How Luxury Brands Make Money in the Metaverse
Would you pay hundreds of dollars for a purse, coat, or shirt that you never wear in the real world?
Players already have a long history of using clothing and accessories to establish their virtual identity, and there’s every indication that users across the Metaverse will do the same. Luxury brand executives are taking the trend seriously and moving quickly to capitalize on the opportunity to sell virtual versions of their products to people in the metaverse.
In the new frontier of the metaverse – a persistent, shared virtual world that users can access across different devices and platforms – avatars are everything. And this means that some users will pay a lot of money to equip their avatar with luxury goods.
Meta CEO Mark Zuckerberg expects this niche to be big in the metaverse. Zuckerberg says, “Avatar will be as common as profile pictures today, but instead of a static image, they will be living 3D representations of you, your expressions, your gestures that will make interactions much more richer than anything possible. online today. You’ll probably have a photo-realistic avatar for work, a stylized avatar for going out, and maybe even a fantasy avatar for gaming. You are going to have a wardrobe of virtual clothes for different occasions, designed by different designers and from different apps and experiences.
Morgan Stanley analysts say the market for virtual luxury goods could reach $50 billion by 2030.
How it works?
Most virtual luxuries are released in limited quantities, and users who purchase them receive an NFT (non-fungible token) as a virtual certificate of ownership.
In the Metaverse, users will be able to transport items such as clothing, accessories, and home decor from one platform to another (for example, from the Fortnite game world to the Meta universe).
The Benefits of Virtual Goods for Luxury Brands
Eliminate overstock. Gonçalo Cruz, co-founder and CEO of PlatformE, a technology provider that helps conventional brands create and launch 3D renderings of things like clothing, says virtual goods can solve the oversupply problem for consumers. luxury brands.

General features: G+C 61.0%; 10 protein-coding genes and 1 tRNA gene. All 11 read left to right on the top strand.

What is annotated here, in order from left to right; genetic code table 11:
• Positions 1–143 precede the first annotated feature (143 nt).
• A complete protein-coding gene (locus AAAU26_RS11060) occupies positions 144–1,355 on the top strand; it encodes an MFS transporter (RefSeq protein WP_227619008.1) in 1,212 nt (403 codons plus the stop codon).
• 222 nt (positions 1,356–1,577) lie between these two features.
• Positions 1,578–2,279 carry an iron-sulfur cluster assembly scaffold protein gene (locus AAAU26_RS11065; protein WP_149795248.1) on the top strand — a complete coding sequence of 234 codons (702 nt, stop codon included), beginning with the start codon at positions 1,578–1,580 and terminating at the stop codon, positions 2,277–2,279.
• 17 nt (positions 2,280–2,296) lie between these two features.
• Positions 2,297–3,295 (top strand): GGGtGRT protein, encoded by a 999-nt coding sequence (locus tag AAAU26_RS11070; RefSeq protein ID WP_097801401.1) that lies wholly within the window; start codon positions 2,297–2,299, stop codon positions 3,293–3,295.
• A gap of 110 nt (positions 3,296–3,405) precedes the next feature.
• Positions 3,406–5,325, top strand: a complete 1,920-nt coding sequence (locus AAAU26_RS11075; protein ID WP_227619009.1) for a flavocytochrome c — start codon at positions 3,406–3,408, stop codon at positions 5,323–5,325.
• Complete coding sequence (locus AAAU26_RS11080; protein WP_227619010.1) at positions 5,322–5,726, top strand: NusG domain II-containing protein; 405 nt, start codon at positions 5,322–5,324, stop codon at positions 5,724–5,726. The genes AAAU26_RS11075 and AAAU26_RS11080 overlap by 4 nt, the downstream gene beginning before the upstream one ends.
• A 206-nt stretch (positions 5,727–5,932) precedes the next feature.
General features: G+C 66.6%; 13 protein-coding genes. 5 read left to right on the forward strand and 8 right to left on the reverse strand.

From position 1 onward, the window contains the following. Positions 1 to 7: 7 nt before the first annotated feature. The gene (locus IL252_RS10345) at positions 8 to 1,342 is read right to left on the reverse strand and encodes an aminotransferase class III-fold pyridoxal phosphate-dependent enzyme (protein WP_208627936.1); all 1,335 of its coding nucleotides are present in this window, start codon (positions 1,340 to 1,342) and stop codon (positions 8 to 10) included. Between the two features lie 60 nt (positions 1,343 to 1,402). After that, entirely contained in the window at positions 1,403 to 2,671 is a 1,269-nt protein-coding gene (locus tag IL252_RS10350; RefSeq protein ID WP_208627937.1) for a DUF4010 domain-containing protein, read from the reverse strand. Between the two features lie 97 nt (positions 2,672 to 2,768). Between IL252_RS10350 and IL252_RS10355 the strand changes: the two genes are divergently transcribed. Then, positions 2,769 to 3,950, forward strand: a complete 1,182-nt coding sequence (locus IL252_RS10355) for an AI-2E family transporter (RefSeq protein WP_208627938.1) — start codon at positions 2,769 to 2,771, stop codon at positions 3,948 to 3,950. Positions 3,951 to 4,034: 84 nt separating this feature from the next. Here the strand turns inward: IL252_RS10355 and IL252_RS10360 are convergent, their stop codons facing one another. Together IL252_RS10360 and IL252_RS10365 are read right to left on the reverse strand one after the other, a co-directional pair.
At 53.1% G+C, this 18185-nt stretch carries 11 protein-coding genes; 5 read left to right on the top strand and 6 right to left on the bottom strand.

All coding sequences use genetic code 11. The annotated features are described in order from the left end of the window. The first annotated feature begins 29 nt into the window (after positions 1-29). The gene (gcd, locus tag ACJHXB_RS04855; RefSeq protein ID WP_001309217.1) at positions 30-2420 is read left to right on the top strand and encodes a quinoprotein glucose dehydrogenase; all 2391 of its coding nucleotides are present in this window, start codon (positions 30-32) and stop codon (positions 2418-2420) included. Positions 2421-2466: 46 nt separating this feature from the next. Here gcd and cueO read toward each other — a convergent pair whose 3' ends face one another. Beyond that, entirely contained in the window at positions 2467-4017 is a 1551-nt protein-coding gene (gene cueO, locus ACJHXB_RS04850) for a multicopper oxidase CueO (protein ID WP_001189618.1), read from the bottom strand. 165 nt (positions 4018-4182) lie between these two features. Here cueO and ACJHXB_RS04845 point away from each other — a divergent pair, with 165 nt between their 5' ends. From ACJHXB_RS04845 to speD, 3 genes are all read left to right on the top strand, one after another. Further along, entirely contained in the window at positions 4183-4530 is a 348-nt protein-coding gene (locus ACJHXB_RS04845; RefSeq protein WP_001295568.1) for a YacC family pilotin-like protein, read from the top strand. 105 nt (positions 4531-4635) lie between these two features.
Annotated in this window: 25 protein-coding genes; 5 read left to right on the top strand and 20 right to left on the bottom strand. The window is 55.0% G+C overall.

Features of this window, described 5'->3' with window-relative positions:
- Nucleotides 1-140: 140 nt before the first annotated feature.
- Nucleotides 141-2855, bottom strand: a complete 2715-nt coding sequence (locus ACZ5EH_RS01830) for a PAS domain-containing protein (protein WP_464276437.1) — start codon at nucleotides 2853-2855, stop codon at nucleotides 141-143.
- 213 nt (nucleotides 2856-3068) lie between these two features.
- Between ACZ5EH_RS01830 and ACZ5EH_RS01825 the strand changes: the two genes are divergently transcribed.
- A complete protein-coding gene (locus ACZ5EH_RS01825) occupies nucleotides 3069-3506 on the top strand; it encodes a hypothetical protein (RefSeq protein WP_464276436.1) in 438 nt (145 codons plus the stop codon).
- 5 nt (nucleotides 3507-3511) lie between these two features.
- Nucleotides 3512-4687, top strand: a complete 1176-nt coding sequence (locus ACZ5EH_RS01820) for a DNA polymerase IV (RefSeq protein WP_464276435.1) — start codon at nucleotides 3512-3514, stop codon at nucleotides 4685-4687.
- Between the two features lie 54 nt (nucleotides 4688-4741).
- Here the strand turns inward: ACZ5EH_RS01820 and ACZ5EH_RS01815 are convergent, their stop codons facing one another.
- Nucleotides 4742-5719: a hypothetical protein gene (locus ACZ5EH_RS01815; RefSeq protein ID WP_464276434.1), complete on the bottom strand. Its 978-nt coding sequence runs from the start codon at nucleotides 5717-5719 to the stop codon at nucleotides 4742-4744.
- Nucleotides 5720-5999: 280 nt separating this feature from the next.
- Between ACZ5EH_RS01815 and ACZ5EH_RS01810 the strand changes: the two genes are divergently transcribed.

“Every brand has overproduction, overstocking and, of course, end-of-season stock,” he says of the fashion industry as a whole. “So you start doing discounts, and it’s a never-ending story. You’re now seeing 90% off at the outlets. It depreciates the value of the brand.
With virtual goods, brands won’t have to hold deep discount sales to offload excess inventory.
Big margins. The creation of luxury products does not require any raw materials and the labor is minimal. This means that the sale of virtual clothing and accessories equals almost all profits. Designers also have enormous creative leeway in the creation of virtual goods, as the limitations normally imposed by the practicalities of the market do not apply.
Companies can bring back old designs. Most luxury brands have decades of archival designs that they can convert into virtual assets, providing a new revenue stream with minimal investment.
Cathy Hackl, Metaverse Consultant, says, “Not everything they create in the Metaverse has to be new. They can draw on their many years of history and heritage and present their legacy to new generations. Nostalgia is a powerful feeling, and ultimately creativity is creativity.
Ongoing resale revenue. Many smart certificates or NFTs for virtual items include royalties or revenue shares on future transactions when the item changes hands. This means continued revenue for the original designer and fewer problems with counterfeits.
Examples of brands that already claim a claim in the metaverse
The Gucci Garden — a pop-up on Roblox that sells the brand’s designs — sold a single bag for over $4,000 in real money.
tommy by Hilfiger The venture capital arm has announced a partnership with viral marketing agency EWG Virtual to focus on “v-commerce”.
Burberry created a series of unique playable NFT creations called Sharky B who live in Mythical Games’ Blankos Block Party. Figures include accessories like armbands, jetpacks and pool shoes. The collection of designs sold quickly for almost $400,000.
Balenciaga has launched its clothing collection in Fortnite. These “skins” (outfits for in-game characters) are purchased with V-Bucks, Fortnite’s global currency. V-bucks are purchased with real money.
Dolce & Gabbana has sold its nine-piece “Collezione Genesi” collection on the UNXD luxury digital marketplace for $5.7 million.
To learn more about the business and technology trends that are transforming businesses today, check out my book Extended Reality in Practice: 100+ Incredible Ways Virtual, Augmented, and Mixed Reality are Changing Business and Society.